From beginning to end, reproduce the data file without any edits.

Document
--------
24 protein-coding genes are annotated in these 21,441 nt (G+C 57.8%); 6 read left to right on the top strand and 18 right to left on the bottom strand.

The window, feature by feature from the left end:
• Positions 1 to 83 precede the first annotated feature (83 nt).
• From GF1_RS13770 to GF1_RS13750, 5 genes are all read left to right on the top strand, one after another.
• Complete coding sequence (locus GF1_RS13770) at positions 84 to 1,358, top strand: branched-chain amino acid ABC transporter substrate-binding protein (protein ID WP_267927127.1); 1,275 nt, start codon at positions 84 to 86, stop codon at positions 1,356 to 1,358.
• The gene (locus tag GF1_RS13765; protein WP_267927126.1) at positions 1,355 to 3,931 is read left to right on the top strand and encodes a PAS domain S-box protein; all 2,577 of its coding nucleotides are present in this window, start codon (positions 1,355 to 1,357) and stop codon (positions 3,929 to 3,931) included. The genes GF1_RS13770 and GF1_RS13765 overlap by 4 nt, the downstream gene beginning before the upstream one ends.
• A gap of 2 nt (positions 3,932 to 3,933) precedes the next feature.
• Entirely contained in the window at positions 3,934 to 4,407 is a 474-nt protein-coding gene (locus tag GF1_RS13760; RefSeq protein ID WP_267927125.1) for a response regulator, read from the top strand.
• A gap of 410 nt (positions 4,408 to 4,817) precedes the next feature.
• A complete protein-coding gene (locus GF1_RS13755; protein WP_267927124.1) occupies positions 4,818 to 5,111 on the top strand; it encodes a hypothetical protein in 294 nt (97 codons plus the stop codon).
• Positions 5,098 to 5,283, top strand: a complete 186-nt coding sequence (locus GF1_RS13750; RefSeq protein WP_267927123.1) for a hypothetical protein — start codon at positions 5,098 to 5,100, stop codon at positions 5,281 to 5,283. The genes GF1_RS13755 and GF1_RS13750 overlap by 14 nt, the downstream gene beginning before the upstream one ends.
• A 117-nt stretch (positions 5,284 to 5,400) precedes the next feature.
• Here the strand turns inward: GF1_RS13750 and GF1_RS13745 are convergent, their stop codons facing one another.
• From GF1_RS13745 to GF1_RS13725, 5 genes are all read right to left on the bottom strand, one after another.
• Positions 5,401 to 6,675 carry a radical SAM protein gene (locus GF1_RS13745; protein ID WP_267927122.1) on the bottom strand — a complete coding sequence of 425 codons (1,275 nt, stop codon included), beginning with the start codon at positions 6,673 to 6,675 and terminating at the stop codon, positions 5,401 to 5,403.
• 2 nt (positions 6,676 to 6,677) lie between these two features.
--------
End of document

24 protein-coding genes are annotated in these 21,441 nt (G+C 57.8%); 6 read left to right on the top strand and 18 right to left on the bottom strand.

The window, feature by feature from the left end:
• Positions 1 to 83 precede the first annotated feature (83 nt).
• From GF1_RS13770 to GF1_RS13750, 5 genes are all read left to right on the top strand, one after another.
• Complete coding sequence (locus GF1_RS13770) at positions 84 to 1,358, top strand: branched-chain amino acid ABC transporter substrate-binding protein (protein ID WP_267927127.1); 1,275 nt, start codon at positions 84 to 86, stop codon at positions 1,356 to 1,358.
• The gene (locus tag GF1_RS13765; protein WP_267927126.1) at positions 1,355 to 3,931 is read left to right on the top strand and encodes a PAS domain S-box protein; all 2,577 of its coding nucleotides are present in this window, start codon (positions 1,355 to 1,357) and stop codon (positions 3,929 to 3,931) included. The genes GF1_RS13770 and GF1_RS13765 overlap by 4 nt, the downstream gene beginning before the upstream one ends.
• A gap of 2 nt (positions 3,932 to 3,933) precedes the next feature.
• Entirely contained in the window at positions 3,934 to 4,407 is a 474-nt protein-coding gene (locus tag GF1_RS13760; RefSeq protein ID WP_267927125.1) for a response regulator, read from the top strand.
• A gap of 410 nt (positions 4,408 to 4,817) precedes the next feature.
• A complete protein-coding gene (locus GF1_RS13755; protein WP_267927124.1) occupies positions 4,818 to 5,111 on the top strand; it encodes a hypothetical protein in 294 nt (97 codons plus the stop codon).
• Positions 5,098 to 5,283, top strand: a complete 186-nt coding sequence (locus GF1_RS13750; RefSeq protein WP_267927123.1) for a hypothetical protein — start codon at positions 5,098 to 5,100, stop codon at positions 5,281 to 5,283. The genes GF1_RS13755 and GF1_RS13750 overlap by 14 nt, the downstream gene beginning before the upstream one ends.
• A 117-nt stretch (positions 5,284 to 5,400) precedes the next feature.
• Here the strand turns inward: GF1_RS13750 and GF1_RS13745 are convergent, their stop codons facing one another.
• From GF1_RS13745 to GF1_RS13725, 5 genes are all read right to left on the bottom strand, one after another.
• Positions 5,401 to 6,675 carry a radical SAM protein gene (locus GF1_RS13745; protein ID WP_267927122.1) on the bottom strand — a complete coding sequence of 425 codons (1,275 nt, stop codon included), beginning with the start codon at positions 6,673 to 6,675 and terminating at the stop codon, positions 5,401 to 5,403.
• 2 nt (positions 6,676 to 6,677) lie between these two features.